Nearly 8 years has passed since the Great East Japan Earthquake that hit Japan on March 11th, 2011. The NHK Broadcasting Culture Research Institute has been collecting 3/11-related broadcast programs aired since right after the earthquake and those metadata, analyzing their broadcast hours and changes in the content, and continually presenting the findings from the research. As we realized that disasterrelated TV news were intensively broadcast during a week around March 11th, this paper investigates the 3/11-related TV coverage aired in March for seven years from 2012 to 2018 from various angles, by analyzing the metadata and watching the actual programs. For the analysis, we narrowed down the programs to those aired during a week around March 11th, those aired on March 11th, and memorial specials including the report on 2:46 pm—the exact time the quake hit.
ChapterⅡ “Analysis of news and other disaster-related programs aired during a week around 3/11” examines what was conveyed in those reports by studying secular changes in the volume of reports and changes in the nouns and verbs used. Out of three prefectures hit by the 3/11 disaster (Iwate, Miyagi, and Fukushima), Iwate and Miyagi were reported as having made progress in recovery albeit little by little. However, the volume of coverage on these areas has clearly decreased, and a bias is found that some municipalities such as Ishinomaki City and Rikuzentakata City were covered more frequently than others. TV coverage also indicates that as the reconstruction of tangible elements such as roads and levees has advanced, intangible issues such as stable income and psychological care have become the focus of the recovery. In Fukushima, meanwhile, there have been a number of secondary disasters triggered by the nuclear power plant accident, which curb the decrease in the volume of reports on this area even seven years after the incident, with a number of local cities and towns still being reported on television.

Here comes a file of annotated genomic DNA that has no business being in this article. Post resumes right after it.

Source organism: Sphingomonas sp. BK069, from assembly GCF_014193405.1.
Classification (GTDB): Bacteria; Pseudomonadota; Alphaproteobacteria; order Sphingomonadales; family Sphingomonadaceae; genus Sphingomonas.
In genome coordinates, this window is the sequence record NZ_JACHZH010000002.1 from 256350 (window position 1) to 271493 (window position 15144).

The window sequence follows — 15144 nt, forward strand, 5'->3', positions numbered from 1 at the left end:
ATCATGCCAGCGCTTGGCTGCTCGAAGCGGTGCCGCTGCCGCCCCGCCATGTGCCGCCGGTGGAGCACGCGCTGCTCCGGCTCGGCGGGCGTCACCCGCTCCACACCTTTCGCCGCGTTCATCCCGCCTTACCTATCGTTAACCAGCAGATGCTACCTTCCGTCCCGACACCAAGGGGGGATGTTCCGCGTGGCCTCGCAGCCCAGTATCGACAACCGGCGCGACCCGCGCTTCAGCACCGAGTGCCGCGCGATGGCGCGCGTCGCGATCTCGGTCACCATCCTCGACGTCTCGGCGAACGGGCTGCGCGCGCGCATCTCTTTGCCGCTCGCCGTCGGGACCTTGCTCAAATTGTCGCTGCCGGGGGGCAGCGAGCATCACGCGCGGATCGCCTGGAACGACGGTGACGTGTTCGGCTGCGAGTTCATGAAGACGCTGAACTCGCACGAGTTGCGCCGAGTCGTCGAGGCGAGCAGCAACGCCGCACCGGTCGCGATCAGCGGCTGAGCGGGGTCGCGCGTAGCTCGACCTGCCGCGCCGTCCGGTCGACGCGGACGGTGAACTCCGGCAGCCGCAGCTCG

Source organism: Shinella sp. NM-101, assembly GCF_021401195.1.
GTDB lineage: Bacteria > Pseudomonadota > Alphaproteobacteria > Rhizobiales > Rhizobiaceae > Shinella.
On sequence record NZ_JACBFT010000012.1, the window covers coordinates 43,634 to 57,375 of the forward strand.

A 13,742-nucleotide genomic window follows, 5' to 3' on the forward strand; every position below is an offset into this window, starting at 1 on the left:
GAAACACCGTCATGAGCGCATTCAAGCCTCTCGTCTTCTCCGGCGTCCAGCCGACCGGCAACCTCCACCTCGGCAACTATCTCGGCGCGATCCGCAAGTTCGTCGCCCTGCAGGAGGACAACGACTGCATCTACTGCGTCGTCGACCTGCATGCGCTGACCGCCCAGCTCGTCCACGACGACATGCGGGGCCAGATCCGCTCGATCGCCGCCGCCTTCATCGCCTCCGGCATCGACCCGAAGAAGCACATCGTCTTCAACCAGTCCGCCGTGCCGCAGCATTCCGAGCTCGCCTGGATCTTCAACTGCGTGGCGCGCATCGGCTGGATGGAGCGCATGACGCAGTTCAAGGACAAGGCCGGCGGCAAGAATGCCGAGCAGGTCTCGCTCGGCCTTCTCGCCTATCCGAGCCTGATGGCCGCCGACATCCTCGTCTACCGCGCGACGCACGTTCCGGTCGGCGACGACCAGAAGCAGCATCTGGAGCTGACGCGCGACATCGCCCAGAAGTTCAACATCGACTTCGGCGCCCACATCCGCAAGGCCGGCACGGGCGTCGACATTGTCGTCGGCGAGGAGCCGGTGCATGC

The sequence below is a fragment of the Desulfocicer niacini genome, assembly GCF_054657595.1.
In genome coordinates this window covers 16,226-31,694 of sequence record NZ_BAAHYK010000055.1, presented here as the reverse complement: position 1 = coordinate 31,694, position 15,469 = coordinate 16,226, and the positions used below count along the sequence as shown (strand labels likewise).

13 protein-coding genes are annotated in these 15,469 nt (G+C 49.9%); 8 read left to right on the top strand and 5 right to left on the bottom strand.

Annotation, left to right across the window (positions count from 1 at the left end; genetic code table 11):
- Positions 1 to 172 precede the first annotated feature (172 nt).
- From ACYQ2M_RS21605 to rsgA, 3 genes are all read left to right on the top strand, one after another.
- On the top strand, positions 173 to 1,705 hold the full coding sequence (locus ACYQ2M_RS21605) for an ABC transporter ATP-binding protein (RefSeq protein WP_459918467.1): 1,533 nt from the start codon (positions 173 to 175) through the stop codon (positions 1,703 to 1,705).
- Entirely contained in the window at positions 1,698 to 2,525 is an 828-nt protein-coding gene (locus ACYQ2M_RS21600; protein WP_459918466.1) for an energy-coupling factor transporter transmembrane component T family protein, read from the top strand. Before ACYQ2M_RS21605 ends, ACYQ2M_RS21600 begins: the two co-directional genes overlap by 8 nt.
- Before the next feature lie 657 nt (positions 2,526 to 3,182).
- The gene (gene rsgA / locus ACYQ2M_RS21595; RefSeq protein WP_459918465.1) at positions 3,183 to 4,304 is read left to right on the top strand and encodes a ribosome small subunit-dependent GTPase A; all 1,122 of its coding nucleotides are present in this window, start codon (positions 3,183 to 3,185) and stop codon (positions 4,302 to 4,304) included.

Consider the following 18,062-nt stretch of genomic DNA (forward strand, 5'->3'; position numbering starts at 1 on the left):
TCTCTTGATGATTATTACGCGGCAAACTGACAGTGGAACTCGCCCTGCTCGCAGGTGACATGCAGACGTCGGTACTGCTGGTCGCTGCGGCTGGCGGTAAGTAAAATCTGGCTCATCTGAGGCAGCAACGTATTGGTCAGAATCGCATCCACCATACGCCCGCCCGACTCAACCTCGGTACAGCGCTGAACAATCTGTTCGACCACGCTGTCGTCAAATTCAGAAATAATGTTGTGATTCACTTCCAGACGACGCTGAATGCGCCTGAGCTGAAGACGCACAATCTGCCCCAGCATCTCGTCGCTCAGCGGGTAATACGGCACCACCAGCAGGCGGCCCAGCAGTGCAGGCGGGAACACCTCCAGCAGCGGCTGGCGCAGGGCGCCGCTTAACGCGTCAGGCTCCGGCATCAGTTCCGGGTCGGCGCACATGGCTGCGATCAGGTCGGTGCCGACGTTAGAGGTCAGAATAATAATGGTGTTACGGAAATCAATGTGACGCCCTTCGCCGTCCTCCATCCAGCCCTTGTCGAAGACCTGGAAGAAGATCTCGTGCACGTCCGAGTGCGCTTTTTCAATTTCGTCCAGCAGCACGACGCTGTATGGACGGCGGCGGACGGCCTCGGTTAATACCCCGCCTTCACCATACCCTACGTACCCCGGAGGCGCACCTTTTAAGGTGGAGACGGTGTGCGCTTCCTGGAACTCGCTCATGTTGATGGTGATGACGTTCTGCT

ChapterⅢ “Programs on March 11th” analyzes videos used in TV programs on March 11th, to examine from which locations of disaster-affected areas they were reported, what was shown, and who reported them. The authors also explore the trends over the seven years from the coverage of the moment of silence at 2:46 pm and the closing comments of these memorial specials, which shows certain patterns such that symbolic items implicating the disaster and the nuclear accident were frequently used. It is also confirmed that the initial aim of those TV programs were to show the conditions of the affected areas, but the broadcasters have gradually shifted their focus to the preparedness for future disasters. Finally, ChapterⅣ “Summary and Consideration” sums up the examination and extracts issues for further studies.